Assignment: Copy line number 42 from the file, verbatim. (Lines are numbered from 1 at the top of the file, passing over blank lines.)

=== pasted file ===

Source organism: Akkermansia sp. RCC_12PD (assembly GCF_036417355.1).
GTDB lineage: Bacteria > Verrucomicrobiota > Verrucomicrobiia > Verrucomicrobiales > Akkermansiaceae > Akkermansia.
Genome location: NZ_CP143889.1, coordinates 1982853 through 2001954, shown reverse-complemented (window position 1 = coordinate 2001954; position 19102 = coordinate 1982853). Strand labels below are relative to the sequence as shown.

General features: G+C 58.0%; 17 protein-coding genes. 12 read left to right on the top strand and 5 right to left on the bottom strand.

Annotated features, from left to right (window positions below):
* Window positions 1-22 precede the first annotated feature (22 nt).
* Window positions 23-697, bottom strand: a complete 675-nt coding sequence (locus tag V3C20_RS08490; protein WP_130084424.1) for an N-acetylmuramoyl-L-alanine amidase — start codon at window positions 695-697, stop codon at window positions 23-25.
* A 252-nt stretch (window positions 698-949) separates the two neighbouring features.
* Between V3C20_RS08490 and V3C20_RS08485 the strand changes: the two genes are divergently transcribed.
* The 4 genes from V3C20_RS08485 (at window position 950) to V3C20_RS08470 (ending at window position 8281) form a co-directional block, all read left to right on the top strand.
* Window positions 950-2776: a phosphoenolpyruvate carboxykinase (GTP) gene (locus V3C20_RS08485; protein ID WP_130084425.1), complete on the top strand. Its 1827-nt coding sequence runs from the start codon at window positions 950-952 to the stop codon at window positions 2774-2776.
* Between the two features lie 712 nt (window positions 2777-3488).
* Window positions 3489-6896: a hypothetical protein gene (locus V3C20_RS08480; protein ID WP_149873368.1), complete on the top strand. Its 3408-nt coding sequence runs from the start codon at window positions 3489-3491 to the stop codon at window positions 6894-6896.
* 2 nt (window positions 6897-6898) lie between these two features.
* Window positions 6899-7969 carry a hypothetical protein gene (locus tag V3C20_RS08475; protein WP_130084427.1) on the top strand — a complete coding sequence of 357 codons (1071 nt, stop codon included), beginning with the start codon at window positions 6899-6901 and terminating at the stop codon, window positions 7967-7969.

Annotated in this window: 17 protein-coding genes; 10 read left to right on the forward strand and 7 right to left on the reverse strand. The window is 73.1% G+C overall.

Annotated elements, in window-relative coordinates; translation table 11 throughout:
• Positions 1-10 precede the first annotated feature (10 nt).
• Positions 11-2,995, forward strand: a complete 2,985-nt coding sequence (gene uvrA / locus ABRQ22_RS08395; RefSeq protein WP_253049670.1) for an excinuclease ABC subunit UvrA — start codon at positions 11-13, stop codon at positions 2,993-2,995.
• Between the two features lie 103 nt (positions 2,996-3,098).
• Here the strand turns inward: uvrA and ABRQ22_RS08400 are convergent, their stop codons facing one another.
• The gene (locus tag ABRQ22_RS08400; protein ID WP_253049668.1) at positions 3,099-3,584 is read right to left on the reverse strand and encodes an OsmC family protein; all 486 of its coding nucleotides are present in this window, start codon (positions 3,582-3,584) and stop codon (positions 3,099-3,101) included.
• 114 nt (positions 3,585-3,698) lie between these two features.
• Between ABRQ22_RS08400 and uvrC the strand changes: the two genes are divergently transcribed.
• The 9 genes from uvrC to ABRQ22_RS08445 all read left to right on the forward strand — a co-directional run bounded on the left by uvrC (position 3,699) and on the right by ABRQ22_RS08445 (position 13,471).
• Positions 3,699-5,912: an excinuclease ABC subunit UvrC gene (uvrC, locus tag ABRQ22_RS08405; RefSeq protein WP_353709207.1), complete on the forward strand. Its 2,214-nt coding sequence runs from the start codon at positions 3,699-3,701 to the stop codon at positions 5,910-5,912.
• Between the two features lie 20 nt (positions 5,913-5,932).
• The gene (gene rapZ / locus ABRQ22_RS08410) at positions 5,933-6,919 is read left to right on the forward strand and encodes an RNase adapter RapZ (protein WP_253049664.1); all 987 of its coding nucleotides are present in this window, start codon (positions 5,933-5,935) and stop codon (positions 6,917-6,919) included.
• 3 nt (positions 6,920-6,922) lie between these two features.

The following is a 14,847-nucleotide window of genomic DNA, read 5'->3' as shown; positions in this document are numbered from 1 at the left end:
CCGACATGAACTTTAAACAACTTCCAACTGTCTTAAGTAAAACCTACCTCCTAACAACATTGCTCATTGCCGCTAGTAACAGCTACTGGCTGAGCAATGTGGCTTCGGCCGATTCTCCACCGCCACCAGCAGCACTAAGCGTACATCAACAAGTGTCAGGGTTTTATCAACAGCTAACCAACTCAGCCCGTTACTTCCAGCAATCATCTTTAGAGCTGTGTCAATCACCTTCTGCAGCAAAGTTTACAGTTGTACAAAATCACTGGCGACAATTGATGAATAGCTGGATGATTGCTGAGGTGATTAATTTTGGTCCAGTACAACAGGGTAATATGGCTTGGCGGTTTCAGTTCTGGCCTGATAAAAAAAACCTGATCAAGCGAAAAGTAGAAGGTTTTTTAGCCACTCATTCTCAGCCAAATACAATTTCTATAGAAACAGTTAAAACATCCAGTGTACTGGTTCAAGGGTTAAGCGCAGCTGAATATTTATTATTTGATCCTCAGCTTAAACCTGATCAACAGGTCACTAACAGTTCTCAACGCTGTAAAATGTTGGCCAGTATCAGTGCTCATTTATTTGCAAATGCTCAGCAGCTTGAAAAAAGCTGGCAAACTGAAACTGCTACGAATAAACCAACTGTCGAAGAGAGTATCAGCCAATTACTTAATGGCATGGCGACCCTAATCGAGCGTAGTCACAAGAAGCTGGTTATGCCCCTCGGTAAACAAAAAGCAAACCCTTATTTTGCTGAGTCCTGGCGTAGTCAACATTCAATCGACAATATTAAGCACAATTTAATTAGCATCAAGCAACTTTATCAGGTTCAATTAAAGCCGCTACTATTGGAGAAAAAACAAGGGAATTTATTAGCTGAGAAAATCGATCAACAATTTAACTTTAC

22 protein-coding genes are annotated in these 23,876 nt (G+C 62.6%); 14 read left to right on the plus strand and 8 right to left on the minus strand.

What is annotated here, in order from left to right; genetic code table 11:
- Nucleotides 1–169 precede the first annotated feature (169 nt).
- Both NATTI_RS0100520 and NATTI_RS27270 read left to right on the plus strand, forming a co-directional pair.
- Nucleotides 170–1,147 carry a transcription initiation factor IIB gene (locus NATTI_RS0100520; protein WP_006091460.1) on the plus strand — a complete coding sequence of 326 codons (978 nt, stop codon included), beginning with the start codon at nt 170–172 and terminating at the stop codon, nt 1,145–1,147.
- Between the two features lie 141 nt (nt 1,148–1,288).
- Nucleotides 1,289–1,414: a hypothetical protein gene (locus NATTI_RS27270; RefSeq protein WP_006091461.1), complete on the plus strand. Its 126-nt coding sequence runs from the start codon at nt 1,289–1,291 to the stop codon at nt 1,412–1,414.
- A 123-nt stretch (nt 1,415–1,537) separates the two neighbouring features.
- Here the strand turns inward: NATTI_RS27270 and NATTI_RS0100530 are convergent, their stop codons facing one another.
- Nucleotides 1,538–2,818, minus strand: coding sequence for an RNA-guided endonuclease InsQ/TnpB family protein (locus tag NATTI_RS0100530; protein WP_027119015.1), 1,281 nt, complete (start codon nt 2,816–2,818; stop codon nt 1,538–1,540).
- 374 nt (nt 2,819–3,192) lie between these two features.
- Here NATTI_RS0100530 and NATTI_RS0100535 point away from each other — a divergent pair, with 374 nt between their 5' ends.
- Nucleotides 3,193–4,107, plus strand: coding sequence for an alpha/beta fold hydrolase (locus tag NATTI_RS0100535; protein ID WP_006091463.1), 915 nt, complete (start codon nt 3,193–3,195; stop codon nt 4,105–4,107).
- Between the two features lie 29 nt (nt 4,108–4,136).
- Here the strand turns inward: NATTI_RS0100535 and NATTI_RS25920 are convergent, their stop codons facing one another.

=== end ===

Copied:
- 374 nt (nt 2,819–3,192) lie between these two features.